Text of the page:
Multiple Assessments

To prepare future-ready students, schools must authentically assess student progress using multiple and varied methods that inform educators and parents of the extent to which learning is occurring and that serve as a positive motivator for student success.


Writing samples, project-based learning demos, teacher-developed tests, lab journals, science projects, essays, reading response logs, research papers, rubric assessments, and other student work provide better evidence on a wider range of student knowledge, skills, and progress than do standardized tests.
However, the accountability system for Texas public schools is over-reliant on high-stakes standardized testing, a pressure-inducing situation that lends itself to “teaching to the test” rather than fostering the skills students need to be future-ready.
For assessment to be of value, it must move to a model that resembles a “daily check up,” continuously identifying student strengths, interests, motivations, accomplishments, and other information educators need to design learning experiences that best meet each student’s needs.
The Vision: Multiple Assessments
Using multiple and varied methods of assessment that inform educators and parents of the extent to which learning is occurring is among the principles espoused in the visioning document, Creating a New Vision for Texas Public Education.
Article III: Assessments for Learning
Appropriate and varied types of assessments are essential for informing students about their level of success in ways that affirm and stimulate their efforts and for informing their teachers so that more customized learning experiences may be provided in a timely way. Well-conceived and well-designed assessments should also be used to reveal to parents, the school, the district, and society at large the extent to which the desired learning is occurring and what schools are doing to continuously improve.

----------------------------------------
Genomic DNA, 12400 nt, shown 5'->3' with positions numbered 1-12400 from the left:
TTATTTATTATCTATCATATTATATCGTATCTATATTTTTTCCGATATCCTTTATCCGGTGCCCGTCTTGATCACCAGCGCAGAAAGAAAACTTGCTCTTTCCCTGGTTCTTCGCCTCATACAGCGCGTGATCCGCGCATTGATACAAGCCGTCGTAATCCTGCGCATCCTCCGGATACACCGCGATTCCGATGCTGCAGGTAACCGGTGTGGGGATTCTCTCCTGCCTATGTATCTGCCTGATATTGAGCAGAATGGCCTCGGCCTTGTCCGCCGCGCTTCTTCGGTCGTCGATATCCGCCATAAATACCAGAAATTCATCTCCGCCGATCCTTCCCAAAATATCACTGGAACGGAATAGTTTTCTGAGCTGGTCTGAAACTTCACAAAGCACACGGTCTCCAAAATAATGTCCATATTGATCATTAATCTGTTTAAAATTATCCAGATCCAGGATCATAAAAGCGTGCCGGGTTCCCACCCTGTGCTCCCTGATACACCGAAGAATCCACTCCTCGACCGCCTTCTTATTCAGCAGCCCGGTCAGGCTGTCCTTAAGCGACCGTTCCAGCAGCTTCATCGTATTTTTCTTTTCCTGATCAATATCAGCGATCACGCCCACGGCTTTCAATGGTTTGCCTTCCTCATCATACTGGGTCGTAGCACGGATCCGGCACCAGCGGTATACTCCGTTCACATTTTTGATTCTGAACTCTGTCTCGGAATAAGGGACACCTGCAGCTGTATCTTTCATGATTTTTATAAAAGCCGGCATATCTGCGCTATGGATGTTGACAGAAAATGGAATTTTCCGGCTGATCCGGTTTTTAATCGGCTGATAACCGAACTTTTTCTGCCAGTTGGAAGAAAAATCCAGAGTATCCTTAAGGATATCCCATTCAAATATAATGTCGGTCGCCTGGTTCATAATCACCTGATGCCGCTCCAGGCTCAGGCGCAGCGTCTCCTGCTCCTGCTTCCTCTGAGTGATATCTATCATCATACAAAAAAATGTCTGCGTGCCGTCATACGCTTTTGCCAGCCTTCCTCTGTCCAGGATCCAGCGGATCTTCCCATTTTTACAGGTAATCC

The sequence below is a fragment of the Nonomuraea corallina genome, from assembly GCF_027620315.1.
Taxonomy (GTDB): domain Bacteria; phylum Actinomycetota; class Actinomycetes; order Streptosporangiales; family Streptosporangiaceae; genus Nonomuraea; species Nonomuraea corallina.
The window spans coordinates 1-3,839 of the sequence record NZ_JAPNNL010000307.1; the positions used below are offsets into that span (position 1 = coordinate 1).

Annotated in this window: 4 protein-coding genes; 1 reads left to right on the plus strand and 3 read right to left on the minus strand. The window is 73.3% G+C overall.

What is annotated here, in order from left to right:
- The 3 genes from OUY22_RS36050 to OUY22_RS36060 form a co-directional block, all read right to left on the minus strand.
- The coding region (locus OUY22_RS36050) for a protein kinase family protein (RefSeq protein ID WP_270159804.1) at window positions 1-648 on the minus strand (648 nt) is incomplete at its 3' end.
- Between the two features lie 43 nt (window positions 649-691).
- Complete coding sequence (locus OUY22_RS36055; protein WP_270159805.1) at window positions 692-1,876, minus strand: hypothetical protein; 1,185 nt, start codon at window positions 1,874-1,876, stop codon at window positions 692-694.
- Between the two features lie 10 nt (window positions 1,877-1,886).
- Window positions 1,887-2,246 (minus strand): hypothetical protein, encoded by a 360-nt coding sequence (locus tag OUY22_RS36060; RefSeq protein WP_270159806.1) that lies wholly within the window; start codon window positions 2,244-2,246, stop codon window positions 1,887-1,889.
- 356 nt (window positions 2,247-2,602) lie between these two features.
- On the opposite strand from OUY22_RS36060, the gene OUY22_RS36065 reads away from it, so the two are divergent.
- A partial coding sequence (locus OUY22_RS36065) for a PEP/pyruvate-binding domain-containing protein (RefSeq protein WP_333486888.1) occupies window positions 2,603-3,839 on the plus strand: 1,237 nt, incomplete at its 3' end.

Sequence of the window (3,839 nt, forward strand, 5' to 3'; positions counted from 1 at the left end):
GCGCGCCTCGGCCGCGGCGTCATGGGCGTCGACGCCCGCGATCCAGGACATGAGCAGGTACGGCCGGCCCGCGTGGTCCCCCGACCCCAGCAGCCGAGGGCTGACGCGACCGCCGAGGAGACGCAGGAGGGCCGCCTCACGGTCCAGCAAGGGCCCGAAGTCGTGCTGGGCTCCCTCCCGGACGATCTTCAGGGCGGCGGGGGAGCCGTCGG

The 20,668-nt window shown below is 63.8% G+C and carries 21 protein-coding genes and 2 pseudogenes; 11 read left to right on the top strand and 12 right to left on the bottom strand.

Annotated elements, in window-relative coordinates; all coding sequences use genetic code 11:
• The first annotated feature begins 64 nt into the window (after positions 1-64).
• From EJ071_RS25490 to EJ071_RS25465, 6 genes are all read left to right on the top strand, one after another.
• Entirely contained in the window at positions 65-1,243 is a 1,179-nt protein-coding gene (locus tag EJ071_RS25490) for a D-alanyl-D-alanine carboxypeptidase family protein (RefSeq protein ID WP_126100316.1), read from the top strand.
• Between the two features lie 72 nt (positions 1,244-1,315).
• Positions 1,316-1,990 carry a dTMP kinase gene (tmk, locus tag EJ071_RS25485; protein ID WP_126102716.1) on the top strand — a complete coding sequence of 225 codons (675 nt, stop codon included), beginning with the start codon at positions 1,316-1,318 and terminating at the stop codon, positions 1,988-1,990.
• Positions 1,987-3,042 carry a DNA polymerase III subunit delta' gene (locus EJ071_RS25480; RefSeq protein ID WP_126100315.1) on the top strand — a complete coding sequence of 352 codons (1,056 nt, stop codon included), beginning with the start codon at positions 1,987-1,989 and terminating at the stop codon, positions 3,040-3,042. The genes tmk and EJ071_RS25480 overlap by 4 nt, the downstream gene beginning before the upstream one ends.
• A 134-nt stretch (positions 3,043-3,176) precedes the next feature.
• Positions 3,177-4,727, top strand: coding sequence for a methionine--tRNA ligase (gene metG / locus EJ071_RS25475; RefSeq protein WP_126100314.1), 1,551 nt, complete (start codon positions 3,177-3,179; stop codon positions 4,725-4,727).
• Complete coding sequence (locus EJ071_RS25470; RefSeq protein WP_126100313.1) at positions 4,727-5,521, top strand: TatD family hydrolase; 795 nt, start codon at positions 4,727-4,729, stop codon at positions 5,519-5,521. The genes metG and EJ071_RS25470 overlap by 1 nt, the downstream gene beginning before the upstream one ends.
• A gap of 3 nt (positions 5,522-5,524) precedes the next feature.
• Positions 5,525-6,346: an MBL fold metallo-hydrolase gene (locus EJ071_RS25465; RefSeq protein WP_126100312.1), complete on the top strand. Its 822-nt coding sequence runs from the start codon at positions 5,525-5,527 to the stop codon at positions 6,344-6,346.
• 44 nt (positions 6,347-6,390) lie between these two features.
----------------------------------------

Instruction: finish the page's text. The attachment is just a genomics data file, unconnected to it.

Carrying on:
Supporting Premises
  • Assessments must be framed in a system development approach to meet the information needs of all users of assessment results. The system must be balanced and reflect at least three basic levels of assessment: the classroom level, with particular attention to the impact of the assessment on the learner; the program level, which allows evaluation of program effectiveness; and the institutional level, which appropriately informs policymakers.
  • Assessments used by teachers are the most critical for improving instruction and student learning, and to be effective must reflect certain characteristics, be interpreted properly in context, and reported clearly. Conducting good assessments is a part of the art and science of good teaching that results from teacher experiences and formal teacher professional development opportunities.
  • Assessment should be used primarily for obtaining student feedback and informing the student and the teacher about the level of student conceptual understanding or skill development so that the teacher has accurate information to consider for designing additional or different learning experiences.
  • Assessment should be continuous and comprehensive using multiple tools, rubrics, and processes, and incorporate teacher judgments about student work and performance as well as the judgment of others, when needed.
  • Assessment should not be limited to nor even rely substantially on standardized tests that are primarily multiple-choice paper/pencil or on similar online instruments that can be machine-scored.
  • Standardized tests should be used primarily to identify hard-to-learn/difficult-to-teach concepts to differentiate learning experiences and focus attention on the more systemic curricular issues involving student performance. Assessments that rely exclusively on quantifiable information remove from the teacher and school informed judgment prerogatives that are necessary to be timely and productive and deny the human aspect of the daily interactions teachers have with students and each other.